“I just am,” He had replied, and Bill had rolled her eyes. It was a fond roll, one that he had seen quite a few times when he was travelling with her. It was the ‘I know you have emotions, you daft old man, even if you won’t say it’ eye roll – words that echoed somewhere at the back of his mind. Clara’s words, the echoes told her. She thinks sentimentally sometimes, that she is – well, she now because of Bill. Without that question - that reminder that she did not have to conform to human standards - she doesn’t know what form she would have taken.
That’s not the problem at hand though. The problem at hand is making sure that her friends – her family – feel safe and comfortable and loved. That’s the most important thing – that Yaz feels loved. If she decides that their next adventure is going to involve a trip to a planet with peoples of 8 fluid and undefined genders – well, that’s just her prerogative isn’t it? She still proceeds carefully – contrary to popular belief, she’s not a complete idiot, and she knows that this is a delicate subject. Sometimes people don’t realize things about themselves, and the Doctor didn’t particularly want to foist some identity onto Yaz – of course, she could just talk to Yaz, but somehow this is far too a complicated subject to breach with her companion. She talks to the TARDIS about it – walks the ship through her plan, and makes sure to never call Yaz a woman.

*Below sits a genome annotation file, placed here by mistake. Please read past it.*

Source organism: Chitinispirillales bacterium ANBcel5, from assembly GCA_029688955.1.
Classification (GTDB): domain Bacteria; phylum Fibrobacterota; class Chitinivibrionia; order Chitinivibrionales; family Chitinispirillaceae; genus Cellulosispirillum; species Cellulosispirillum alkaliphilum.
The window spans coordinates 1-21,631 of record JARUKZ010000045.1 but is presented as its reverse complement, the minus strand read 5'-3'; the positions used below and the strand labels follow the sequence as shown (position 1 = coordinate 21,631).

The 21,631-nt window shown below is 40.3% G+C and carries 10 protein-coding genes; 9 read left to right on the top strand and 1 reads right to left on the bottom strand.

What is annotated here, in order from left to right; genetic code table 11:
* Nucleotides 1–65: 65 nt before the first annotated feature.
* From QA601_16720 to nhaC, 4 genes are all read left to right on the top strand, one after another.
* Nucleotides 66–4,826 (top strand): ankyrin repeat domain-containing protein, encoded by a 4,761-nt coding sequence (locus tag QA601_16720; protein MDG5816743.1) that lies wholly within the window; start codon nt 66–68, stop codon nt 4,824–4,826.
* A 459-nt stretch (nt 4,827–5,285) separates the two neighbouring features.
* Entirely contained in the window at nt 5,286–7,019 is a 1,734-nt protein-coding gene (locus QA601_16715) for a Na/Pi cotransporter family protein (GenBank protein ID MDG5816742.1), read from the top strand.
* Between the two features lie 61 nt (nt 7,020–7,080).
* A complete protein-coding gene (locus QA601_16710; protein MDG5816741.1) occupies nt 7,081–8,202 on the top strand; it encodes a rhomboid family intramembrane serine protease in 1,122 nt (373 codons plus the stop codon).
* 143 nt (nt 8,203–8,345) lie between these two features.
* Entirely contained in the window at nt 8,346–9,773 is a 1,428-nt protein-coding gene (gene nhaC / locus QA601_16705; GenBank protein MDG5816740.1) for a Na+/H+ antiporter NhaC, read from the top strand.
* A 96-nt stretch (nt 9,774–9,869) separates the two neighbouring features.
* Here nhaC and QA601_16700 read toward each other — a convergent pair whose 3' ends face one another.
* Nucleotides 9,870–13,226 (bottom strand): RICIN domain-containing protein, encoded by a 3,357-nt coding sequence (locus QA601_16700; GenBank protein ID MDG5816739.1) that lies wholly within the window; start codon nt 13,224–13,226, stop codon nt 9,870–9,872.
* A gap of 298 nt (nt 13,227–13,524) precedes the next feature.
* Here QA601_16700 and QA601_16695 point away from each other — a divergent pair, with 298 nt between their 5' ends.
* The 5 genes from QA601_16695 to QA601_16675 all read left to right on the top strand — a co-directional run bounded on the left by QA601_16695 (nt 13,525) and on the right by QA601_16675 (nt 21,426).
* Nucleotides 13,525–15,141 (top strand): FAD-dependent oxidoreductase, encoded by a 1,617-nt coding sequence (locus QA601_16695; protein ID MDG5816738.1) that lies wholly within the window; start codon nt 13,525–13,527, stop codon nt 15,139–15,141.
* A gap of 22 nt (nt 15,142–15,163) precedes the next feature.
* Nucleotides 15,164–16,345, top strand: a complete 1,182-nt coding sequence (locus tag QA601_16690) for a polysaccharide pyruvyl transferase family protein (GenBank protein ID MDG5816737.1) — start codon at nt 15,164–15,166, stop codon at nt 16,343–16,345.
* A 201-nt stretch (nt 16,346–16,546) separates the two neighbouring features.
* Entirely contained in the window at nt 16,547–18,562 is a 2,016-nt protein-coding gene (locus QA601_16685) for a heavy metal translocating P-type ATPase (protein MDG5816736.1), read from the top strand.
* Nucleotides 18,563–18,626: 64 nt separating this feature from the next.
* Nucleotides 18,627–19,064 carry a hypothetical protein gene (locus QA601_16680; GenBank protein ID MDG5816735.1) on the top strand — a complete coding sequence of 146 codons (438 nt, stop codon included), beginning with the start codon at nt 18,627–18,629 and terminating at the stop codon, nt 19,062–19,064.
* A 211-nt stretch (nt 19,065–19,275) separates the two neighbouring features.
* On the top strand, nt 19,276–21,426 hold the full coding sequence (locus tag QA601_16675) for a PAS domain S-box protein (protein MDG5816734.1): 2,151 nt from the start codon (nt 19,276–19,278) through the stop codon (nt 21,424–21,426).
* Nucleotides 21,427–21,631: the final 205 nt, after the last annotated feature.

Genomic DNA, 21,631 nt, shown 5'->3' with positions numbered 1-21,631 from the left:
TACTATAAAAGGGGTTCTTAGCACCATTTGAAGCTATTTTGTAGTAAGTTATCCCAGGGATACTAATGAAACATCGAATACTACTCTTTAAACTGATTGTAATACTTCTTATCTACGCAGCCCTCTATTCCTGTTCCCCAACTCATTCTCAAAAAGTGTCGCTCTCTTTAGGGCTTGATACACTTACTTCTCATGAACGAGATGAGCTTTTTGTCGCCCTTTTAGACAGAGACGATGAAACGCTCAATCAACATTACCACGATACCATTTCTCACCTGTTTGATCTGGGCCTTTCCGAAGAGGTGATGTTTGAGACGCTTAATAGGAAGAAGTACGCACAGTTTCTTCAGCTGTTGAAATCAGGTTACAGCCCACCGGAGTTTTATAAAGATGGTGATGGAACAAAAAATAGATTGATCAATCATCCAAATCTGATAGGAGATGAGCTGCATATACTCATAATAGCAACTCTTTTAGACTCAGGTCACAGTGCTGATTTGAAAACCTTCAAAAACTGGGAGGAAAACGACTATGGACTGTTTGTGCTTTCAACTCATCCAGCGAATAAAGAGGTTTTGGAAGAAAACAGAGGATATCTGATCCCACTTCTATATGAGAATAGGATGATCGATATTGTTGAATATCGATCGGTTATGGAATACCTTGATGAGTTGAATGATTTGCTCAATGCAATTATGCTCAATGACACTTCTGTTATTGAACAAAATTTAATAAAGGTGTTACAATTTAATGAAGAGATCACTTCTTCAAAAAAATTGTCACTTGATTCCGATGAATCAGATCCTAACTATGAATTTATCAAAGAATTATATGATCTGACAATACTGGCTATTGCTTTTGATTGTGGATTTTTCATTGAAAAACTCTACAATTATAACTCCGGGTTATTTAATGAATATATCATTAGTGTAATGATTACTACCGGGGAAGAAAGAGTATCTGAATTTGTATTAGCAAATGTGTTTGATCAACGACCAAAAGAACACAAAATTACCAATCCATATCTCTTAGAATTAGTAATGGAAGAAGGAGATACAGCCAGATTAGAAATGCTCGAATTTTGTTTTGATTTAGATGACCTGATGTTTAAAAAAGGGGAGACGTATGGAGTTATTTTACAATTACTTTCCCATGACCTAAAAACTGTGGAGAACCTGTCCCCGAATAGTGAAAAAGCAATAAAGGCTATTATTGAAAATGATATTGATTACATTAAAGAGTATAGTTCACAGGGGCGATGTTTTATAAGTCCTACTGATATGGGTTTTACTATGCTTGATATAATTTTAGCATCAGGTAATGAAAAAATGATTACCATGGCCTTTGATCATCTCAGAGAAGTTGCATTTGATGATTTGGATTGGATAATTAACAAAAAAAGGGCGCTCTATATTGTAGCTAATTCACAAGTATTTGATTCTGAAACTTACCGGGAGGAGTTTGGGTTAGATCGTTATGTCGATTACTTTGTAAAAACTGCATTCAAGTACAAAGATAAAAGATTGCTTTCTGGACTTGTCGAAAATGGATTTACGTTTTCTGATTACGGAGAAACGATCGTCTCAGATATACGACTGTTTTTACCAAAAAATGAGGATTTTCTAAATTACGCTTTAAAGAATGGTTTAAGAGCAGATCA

She tries it out the next time they’re having to introduce themselves – “This is Ryan, he’s studying for his NVQ, smart boy. And Graham, Ryan’s grandad, he’s wonderful,” She pauses before saying it. “And this is Yaz, they’re absolutely amazing.” She makes sure to say it in English - doesn’t want to have her Gallifreyan muddled up in the translation. She continues quickly – ‘going off on one’, as Ryan would say, and to the casual observer her focus seems to jump from one thing to the next, never stopping at any thing too long. The fact of the matter is that all of her senses are trained on Yasmin Khan, waiting for a reaction. The reaction that the Doctor is looking for is practically immediate – Yaz’s eyes dart towards the Doctor in... Surprise? Confusion? Relief? Whatever the feeling, what matters to the Doctor is that there isn’t the flinch that accompanies every time that someone refers to Yaz as ‘she’ and that’s all that really matters at the moment. It’s not a problem either – she chose to use those pronouns in this place and time for a reason – the people around her continue, for the rest of their visit to use neutral pronouns for Yaz, no questions asked. She catches a few more glances from Yaz throughout the day, accompanied always by a furrowed brow.